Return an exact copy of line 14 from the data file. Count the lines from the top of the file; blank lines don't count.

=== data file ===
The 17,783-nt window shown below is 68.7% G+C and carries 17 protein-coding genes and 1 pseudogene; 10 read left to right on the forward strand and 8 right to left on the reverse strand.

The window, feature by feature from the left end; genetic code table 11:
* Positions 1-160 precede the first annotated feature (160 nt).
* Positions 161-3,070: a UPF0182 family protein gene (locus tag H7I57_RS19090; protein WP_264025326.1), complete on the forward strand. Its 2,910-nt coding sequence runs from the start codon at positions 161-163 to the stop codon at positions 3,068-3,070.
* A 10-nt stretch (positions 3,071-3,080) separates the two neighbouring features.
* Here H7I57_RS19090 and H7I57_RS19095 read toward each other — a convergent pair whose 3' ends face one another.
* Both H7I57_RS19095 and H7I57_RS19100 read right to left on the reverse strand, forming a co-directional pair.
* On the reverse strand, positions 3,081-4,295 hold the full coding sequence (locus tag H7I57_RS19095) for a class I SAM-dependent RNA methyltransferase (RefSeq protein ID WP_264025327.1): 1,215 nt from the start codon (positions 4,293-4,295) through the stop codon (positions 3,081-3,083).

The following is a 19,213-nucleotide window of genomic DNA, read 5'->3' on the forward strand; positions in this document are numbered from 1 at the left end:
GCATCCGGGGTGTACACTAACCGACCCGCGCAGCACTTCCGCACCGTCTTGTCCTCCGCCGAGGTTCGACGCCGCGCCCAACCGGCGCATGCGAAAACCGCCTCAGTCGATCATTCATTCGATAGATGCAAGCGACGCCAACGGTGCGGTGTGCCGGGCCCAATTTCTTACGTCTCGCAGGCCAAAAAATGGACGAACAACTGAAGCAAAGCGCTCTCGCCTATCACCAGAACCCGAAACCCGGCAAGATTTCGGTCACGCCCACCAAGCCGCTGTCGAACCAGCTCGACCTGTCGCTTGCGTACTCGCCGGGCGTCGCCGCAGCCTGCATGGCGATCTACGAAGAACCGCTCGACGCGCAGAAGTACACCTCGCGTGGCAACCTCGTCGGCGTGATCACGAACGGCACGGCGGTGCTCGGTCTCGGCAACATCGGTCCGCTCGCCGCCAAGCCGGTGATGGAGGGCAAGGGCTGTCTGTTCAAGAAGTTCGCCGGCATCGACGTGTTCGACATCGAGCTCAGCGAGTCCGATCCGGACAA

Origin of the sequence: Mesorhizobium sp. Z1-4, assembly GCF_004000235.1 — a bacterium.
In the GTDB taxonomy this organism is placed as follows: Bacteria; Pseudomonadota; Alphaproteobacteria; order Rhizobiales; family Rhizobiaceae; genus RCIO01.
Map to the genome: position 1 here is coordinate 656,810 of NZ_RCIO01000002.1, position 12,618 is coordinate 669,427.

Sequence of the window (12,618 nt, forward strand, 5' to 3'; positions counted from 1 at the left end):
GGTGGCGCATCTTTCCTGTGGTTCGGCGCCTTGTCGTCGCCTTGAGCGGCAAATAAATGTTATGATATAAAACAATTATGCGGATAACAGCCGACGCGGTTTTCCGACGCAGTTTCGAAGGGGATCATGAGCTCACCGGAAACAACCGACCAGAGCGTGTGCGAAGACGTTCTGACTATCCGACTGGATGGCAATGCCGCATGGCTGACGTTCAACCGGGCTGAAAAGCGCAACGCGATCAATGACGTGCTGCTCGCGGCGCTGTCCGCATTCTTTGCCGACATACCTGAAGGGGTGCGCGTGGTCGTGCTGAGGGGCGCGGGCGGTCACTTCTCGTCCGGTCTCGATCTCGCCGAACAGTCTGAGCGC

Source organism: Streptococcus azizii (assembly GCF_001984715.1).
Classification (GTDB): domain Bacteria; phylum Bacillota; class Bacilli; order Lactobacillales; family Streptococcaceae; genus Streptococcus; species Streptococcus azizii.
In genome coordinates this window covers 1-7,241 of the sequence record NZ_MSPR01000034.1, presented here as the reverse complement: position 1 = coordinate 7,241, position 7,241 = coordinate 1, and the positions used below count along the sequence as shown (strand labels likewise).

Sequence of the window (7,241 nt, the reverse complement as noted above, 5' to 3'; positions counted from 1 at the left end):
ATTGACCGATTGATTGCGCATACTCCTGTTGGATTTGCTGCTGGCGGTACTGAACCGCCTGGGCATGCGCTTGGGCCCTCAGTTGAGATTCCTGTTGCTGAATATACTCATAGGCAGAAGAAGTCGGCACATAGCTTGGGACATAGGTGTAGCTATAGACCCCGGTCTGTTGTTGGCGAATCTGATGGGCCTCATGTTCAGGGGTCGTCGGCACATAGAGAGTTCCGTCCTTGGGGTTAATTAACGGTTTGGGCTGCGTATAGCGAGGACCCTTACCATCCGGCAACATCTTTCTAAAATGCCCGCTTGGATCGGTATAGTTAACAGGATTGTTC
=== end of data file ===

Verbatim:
Sequence of the window (12,618 nt, forward strand, 5' to 3'; positions counted from 1 at the left end):